Dear Hate ED -
I could have written your post 3 years ago. My d was in the exact same place. The depression, despair and hopelessness were overwhelming - for all of us. My d was a senior in HS, couldn't make it there most days, had isolated from ALL of her friends, refused to consider meds after some bad experiences, etc. I can relate so deeply to where you are right now. So grateful you can. It's helpful to have another who's walked this road share what you did or discovered or tried. Thanks.
Here are some thoughts. I'm sorry I don't know all of your details.
1 - Are you absolutely sure your d is weight restored? I know she has her period (which is great), but is she back at or above HER historic weight percentile? How I used to hate when people on this forum asked me that question when my d was where yours is.
It was infuriating and I thought the only thing they only had to say. The truth is that although my d was at a more than healthy weight (per bogus weight charts), she was a good 10-15 lbs below HER historic weight percentile. She tracked about 75th percentile her whole life and didn't really start to recover until we got back to that range or above it. I thought she was already suicidal so how was gaining MORE weight going to help, but it did. Her mood actually improved! I didn't know the answer and called her pediatrician today. Yes - she is actually at her historic percentile. Now that they are digital files, they didn't immediately have the cute graph on hand, but they went and found the paper chart. Always 50% percentile and now at age 17, that is what she currently is too. This was a profound question. I've been reading about adding weight even though WR and was wondering. Probably still can't hurt, but yes - she's in the historic curve right now.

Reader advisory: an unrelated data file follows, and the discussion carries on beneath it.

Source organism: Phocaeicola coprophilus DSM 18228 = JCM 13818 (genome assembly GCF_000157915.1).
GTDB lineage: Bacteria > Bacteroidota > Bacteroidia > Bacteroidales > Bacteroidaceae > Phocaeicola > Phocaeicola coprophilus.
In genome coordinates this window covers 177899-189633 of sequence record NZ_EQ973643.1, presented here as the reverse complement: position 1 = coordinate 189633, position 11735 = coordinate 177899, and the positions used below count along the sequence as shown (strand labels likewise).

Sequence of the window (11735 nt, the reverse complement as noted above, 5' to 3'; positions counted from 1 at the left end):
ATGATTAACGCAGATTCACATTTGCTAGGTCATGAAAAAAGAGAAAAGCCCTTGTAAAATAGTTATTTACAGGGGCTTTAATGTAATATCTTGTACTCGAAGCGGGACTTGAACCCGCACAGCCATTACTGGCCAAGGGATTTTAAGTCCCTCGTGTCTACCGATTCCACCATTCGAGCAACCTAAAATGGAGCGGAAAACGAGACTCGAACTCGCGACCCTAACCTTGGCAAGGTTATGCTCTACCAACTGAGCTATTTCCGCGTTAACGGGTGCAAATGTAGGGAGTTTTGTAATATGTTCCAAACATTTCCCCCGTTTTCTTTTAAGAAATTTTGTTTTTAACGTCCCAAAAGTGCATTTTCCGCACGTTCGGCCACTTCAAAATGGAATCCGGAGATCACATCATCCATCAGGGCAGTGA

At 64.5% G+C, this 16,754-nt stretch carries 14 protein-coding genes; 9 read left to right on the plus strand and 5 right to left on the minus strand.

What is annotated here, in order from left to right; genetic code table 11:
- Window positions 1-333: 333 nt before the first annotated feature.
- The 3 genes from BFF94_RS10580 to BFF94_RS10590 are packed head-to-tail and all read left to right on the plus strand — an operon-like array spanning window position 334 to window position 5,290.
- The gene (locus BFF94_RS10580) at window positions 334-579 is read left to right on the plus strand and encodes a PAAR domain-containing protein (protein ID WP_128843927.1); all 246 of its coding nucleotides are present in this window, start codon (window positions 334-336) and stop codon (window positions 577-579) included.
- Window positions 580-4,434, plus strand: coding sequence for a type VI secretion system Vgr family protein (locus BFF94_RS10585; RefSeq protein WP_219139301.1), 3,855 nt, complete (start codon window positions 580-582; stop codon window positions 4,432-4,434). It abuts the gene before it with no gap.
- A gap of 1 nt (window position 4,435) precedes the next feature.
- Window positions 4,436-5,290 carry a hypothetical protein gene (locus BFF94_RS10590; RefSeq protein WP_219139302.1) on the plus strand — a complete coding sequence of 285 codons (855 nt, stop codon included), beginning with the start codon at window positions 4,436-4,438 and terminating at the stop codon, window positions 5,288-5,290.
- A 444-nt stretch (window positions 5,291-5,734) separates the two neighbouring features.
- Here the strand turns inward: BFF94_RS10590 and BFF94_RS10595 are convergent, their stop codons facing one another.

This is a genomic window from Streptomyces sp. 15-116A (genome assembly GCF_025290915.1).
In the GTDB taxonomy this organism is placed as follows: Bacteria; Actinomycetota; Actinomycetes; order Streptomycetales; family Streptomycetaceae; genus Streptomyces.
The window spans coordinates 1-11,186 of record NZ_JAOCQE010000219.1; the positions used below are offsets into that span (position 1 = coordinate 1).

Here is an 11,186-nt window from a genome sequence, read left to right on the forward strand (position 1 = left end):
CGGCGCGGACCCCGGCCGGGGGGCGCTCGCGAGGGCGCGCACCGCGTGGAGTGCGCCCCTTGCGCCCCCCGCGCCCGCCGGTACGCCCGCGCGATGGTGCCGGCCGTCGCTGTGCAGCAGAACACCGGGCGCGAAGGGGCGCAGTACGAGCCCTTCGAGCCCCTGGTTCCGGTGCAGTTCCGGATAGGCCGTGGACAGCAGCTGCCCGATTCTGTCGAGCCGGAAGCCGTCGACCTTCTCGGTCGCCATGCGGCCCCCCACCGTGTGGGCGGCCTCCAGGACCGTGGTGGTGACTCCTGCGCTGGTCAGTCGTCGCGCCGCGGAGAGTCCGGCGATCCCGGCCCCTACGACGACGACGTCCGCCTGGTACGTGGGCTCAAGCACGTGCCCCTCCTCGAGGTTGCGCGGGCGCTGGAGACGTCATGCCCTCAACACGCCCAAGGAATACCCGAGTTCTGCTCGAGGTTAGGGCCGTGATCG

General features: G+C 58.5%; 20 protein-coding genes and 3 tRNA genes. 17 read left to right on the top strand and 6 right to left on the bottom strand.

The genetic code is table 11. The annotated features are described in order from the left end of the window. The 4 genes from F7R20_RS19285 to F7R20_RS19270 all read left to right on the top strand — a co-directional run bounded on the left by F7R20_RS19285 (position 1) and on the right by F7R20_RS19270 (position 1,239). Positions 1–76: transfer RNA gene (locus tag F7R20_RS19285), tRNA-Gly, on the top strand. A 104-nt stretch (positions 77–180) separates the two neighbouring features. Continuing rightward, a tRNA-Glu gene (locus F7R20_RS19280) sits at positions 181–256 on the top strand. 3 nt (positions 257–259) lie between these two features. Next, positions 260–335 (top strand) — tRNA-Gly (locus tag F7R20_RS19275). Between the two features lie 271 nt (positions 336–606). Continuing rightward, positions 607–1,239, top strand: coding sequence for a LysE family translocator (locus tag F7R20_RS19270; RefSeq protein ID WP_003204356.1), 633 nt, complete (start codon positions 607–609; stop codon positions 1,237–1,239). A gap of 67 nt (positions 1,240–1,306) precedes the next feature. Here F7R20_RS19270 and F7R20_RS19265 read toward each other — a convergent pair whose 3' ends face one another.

2 - You are wise to look at other classes of drugs. My d had a horrific reaction to Prozac. We finally found a great psych (so hard to find - Who knew so many psychs were crazy?) who said he would never try her on another SSRI without metabolic testing. He suggested the anti psychotic class and the improvement for my d was almost immediate. She only took a dose in the morning. The pill bottle sat on the breakfast table every morning and I made sure she took it. She HATED it because she was 18 and I was making her feel like a child, but she did it. We are having a very tough time connecting with the doctor this week. I think our psych is very good, but boy - psychiatrists are tough to reach and work with. No answering machines, phone tag, etc. I hope he calls tonight because he doesn't work on Fridays. I asked if he doesn't reach my D - call me. I left a message that she's doing badly on the 10 mg. I'm thinking he'll just up it to 20. Everything is done in stages, which kinda makes me crazy when I'm desperate for a quick fix.
3 - Good for you for finding and implementing DBT. It was a game changer for my d. (Although she had to be WR for it to really matter.) Since you don't yet have a DBT t yet, can you help her to use some of her DBT skills to manage this current hopelessness streak? The distress tolerance skills are usually best in this case and the easiest to learn and use. She is just finishing her first module - the distress tolerance model. She told me today she likes the group but isn't sure the skills help, and I don't think she's using them. I understand that's a common refrain, but that they do indeed help in the long-run. I still believe this is our best hope regarding therapy. She will be doing it for a year and is good with that.